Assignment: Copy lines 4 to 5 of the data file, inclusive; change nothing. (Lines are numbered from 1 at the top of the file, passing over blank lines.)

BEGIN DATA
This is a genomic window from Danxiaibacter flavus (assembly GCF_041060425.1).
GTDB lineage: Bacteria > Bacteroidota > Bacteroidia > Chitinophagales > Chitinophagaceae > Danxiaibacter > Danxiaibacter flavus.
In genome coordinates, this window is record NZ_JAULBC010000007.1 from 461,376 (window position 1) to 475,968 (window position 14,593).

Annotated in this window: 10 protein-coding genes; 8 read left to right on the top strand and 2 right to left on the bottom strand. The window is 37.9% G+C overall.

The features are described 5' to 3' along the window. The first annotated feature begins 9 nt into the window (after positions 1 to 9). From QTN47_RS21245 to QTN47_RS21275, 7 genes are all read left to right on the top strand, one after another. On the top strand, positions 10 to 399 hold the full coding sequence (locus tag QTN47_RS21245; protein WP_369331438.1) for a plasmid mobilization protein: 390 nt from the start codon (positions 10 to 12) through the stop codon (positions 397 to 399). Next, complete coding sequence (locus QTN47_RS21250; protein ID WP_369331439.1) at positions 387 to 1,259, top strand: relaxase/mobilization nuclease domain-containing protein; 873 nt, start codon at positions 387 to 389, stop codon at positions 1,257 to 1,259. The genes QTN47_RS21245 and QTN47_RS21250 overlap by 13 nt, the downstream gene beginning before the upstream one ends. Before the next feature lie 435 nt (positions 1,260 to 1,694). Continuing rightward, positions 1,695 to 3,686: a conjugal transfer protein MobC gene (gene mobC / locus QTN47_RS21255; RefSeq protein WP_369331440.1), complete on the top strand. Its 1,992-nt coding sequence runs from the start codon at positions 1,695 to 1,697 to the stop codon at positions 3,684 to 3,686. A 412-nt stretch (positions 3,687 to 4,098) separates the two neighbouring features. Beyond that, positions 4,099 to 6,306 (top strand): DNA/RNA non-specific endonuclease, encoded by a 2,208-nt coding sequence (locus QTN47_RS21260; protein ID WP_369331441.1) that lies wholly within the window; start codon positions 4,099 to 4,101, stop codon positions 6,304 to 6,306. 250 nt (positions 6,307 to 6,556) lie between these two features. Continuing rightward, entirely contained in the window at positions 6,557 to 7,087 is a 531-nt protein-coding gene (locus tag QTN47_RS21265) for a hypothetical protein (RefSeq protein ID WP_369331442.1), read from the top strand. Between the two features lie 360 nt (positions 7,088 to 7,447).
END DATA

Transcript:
Annotated in this window: 10 protein-coding genes; 8 read left to right on the top strand and 2 right to left on the bottom strand. The window is 37.9% G+C overall.

The features are described 5' to 3' along the window. The first annotated feature begins 9 nt into the window (after positions 1 to 9). From QTN47_RS21245 to QTN47_RS21275, 7 genes are all read left to right on the top strand, one after another. On the top strand, positions 10 to 399 hold the full coding sequence (locus tag QTN47_RS21245; protein WP_369331438.1) for a plasmid mobilization protein: 390 nt from the start codon (positions 10 to 12) through the stop codon (positions 397 to 399). Next, complete coding sequence (locus QTN47_RS21250; protein ID WP_369331439.1) at positions 387 to 1,259, top strand: relaxase/mobilization nuclease domain-containing protein; 873 nt, start codon at positions 387 to 389, stop codon at positions 1,257 to 1,259. The genes QTN47_RS21245 and QTN47_RS21250 overlap by 13 nt, the downstream gene beginning before the upstream one ends. Before the next feature lie 435 nt (positions 1,260 to 1,694). Continuing rightward, positions 1,695 to 3,686: a conjugal transfer protein MobC gene (gene mobC / locus QTN47_RS21255; RefSeq protein WP_369331440.1), complete on the top strand. Its 1,992-nt coding sequence runs from the start codon at positions 1,695 to 1,697 to the stop codon at positions 3,684 to 3,686. A 412-nt stretch (positions 3,687 to 4,098) separates the two neighbouring features. Beyond that, positions 4,099 to 6,306 (top strand): DNA/RNA non-specific endonuclease, encoded by a 2,208-nt coding sequence (locus QTN47_RS21260; protein ID WP_369331441.1) that lies wholly within the window; start codon positions 4,099 to 4,101, stop codon positions 6,304 to 6,306. 250 nt (positions 6,307 to 6,556) lie between these two features. Continuing rightward, entirely contained in the window at positions 6,557 to 7,087 is a 531-nt protein-coding gene (locus tag QTN47_RS21265) for a hypothetical protein (RefSeq protein ID WP_369331442.1), read from the top strand. Between the two features lie 360 nt (positions 7,088 to 7,447).